Objectively, the changes reflected by the elections in Singapore are mainly from two aspects. The first is the start of the adjustment to the leadership succession within the ruling party through the appointment of new leaders and the retirement of old ones. The second is the changes in the demand of the new generation of voters who hope to raise the voice of the opposition in the parliament rather than expect another party to replace the ruling People's Action Party. The adjustment and changes does not represent major unrest in Singapore's political system.
Logically speaking, Singapore is already a developed country and should have the same status as developed Western countries, an assertion about which Western media agencies appear to disagree. Some Western countries are facing much more severe unrest compared with Singapore. Some European countries are deeply trapped in the debt crisis that will possibly cause a severe impact on the world economy.It's an odd mix: On one hand you have attempts towards self-reassurance--this is only a temporary setback for the PAP which has traditionally been responsive to the Singaporean people's concerns, China chose the right path in emulating Singapore, etc. On the other hand, movements towards democratization in the Middle East have also prompted suggestions that Western cultural imperialism is at work when foreign commentators mention Singapore's election results and Tunisia, Egypt, Yemen and the rest in the same breath. Doesn't raising GDP per capita justify political continuity?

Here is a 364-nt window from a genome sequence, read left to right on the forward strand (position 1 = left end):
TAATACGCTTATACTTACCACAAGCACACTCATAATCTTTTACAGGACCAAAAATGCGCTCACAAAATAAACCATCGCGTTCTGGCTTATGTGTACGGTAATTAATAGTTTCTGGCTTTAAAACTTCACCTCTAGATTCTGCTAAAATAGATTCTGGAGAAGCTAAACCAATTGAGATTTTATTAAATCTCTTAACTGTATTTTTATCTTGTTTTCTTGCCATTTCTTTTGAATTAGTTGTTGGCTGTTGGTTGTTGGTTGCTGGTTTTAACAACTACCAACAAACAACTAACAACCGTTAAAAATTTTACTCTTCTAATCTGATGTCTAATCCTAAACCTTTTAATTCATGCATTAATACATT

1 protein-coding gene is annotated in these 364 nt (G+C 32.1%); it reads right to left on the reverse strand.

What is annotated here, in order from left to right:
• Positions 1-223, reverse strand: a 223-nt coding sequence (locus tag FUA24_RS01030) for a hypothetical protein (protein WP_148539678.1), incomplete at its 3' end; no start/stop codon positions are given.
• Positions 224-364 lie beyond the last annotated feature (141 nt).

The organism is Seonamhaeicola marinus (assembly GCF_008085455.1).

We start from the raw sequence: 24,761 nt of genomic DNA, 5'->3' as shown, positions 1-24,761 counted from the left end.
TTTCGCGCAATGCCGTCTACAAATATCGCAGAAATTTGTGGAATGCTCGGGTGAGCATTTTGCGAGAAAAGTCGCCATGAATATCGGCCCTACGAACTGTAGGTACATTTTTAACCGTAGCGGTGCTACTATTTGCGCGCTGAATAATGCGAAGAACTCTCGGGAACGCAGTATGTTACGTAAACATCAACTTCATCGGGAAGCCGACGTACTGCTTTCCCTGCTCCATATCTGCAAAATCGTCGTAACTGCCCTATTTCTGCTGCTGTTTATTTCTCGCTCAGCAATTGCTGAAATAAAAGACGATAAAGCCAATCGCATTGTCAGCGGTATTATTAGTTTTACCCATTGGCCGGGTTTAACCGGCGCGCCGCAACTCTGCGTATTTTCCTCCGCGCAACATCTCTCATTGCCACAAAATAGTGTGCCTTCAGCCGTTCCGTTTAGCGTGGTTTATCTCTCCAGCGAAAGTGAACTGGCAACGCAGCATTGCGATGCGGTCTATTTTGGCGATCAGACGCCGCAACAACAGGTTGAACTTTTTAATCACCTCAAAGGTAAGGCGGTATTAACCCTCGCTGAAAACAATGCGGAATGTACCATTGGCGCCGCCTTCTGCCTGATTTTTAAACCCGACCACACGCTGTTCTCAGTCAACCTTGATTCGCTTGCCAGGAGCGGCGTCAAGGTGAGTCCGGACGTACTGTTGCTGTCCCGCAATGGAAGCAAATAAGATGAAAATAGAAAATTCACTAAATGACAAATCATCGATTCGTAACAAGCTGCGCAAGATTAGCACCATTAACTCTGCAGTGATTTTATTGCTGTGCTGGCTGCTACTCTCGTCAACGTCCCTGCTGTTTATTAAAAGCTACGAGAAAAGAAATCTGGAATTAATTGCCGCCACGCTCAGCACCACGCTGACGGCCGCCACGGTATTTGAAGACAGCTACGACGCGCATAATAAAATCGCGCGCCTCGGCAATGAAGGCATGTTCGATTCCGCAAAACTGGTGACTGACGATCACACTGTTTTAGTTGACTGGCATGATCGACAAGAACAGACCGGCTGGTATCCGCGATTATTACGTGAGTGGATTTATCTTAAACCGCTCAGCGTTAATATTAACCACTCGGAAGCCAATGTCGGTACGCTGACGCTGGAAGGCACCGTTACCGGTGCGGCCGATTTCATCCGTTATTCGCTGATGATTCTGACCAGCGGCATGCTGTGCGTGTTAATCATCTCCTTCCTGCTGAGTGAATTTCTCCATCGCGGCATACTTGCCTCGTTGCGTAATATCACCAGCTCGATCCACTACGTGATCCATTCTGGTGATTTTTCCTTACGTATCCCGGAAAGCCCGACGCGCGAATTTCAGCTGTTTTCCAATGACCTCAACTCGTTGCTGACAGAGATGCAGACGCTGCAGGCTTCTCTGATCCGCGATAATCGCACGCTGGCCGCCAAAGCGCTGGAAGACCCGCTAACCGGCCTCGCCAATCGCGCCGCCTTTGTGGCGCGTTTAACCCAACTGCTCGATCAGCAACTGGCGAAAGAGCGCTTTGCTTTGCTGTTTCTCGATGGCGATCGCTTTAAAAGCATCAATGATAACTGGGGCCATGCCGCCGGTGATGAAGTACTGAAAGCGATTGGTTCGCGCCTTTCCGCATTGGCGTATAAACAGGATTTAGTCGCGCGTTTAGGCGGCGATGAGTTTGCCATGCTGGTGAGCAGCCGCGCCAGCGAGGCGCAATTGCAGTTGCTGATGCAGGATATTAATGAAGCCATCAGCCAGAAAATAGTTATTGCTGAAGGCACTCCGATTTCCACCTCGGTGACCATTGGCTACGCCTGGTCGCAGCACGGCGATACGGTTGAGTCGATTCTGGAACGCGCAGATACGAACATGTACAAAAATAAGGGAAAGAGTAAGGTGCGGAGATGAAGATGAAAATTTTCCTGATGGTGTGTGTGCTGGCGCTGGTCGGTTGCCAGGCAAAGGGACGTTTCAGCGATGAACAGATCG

However, are there any Western media agencies that have analyzed the problems in these countries from the angle of their political system? The issues facing Asian countries are surely issues involving their political systems, while the issues facing Western countries are limited to economic ones. Does this result from prejudice or ignorance?